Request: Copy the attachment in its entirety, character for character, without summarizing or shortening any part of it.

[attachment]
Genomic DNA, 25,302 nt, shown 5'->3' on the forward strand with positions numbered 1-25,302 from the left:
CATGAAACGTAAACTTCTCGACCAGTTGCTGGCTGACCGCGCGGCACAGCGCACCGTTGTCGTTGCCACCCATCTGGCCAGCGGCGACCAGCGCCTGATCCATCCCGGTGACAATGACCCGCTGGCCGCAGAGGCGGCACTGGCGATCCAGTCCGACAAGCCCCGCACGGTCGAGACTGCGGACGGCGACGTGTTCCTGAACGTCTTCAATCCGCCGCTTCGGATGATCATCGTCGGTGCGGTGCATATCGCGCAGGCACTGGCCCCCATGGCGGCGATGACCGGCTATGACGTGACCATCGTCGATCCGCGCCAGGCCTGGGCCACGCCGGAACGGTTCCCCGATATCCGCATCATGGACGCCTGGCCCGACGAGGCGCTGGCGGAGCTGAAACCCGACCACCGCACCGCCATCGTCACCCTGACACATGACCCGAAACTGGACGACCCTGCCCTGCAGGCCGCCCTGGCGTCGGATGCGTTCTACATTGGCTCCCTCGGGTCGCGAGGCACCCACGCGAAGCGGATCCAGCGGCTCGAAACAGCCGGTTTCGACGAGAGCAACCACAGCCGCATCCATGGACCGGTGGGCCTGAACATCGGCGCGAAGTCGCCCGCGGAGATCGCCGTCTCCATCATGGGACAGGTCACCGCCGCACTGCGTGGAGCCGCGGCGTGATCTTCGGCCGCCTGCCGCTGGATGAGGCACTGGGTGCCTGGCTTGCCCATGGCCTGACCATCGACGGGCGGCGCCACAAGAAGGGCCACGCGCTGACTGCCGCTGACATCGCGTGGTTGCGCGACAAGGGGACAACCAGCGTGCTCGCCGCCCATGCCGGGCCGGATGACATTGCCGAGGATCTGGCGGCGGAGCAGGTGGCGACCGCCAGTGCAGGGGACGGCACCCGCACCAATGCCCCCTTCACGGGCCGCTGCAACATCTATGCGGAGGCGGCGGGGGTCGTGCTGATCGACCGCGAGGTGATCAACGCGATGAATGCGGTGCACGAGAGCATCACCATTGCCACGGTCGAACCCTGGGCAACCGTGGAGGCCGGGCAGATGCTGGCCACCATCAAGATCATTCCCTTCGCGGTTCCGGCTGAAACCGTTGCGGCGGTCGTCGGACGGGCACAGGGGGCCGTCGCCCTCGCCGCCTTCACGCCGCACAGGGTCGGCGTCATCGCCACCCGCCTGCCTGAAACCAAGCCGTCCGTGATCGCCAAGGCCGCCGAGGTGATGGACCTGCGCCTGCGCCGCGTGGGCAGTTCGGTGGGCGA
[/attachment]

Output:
Genomic DNA, 25,302 nt, shown 5'->3' on the forward strand with positions numbered 1-25,302 from the left:
CATGAAACGTAAACTTCTCGACCAGTTGCTGGCTGACCGCGCGGCACAGCGCACCGTTGTCGTTGCCACCCATCTGGCCAGCGGCGACCAGCGCCTGATCCATCCCGGTGACAATGACCCGCTGGCCGCAGAGGCGGCACTGGCGATCCAGTCCGACAAGCCCCGCACGGTCGAGACTGCGGACGGCGACGTGTTCCTGAACGTCTTCAATCCGCCGCTTCGGATGATCATCGTCGGTGCGGTGCATATCGCGCAGGCACTGGCCCCCATGGCGGCGATGACCGGCTATGACGTGACCATCGTCGATCCGCGCCAGGCCTGGGCCACGCCGGAACGGTTCCCCGATATCCGCATCATGGACGCCTGGCCCGACGAGGCGCTGGCGGAGCTGAAACCCGACCACCGCACCGCCATCGTCACCCTGACACATGACCCGAAACTGGACGACCCTGCCCTGCAGGCCGCCCTGGCGTCGGATGCGTTCTACATTGGCTCCCTCGGGTCGCGAGGCACCCACGCGAAGCGGATCCAGCGGCTCGAAACAGCCGGTTTCGACGAGAGCAACCACAGCCGCATCCATGGACCGGTGGGCCTGAACATCGGCGCGAAGTCGCCCGCGGAGATCGCCGTCTCCATCATGGGACAGGTCACCGCCGCACTGCGTGGAGCCGCGGCGTGATCTTCGGCCGCCTGCCGCTGGATGAGGCACTGGGTGCCTGGCTTGCCCATGGCCTGACCATCGACGGGCGGCGCCACAAGAAGGGCCACGCGCTGACTGCCGCTGACATCGCGTGGTTGCGCGACAAGGGGACAACCAGCGTGCTCGCCGCCCATGCCGGGCCGGATGACATTGCCGAGGATCTGGCGGCGGAGCAGGTGGCGACCGCCAGTGCAGGGGACGGCACCCGCACCAATGCCCCCTTCACGGGCCGCTGCAACATCTATGCGGAGGCGGCGGGGGTCGTGCTGATCGACCGCGAGGTGATCAACGCGATGAATGCGGTGCACGAGAGCATCACCATTGCCACGGTCGAACCCTGGGCAACCGTGGAGGCCGGGCAGATGCTGGCCACCATCAAGATCATTCCCTTCGCGGTTCCGGCTGAAACCGTTGCGGCGGTCGTCGGACGGGCACAGGGGGCCGTCGCCCTCGCCGCCTTCACGCCGCACAGGGTCGGCGTCATCGCCACCCGCCTGCCTGAAACCAAGCCGTCCGTGATCGCCAAGGCCGCCGAGGTGATGGACCTGCGCCTGCGCCGCGTGGGCAGTTCGGTGGGCGA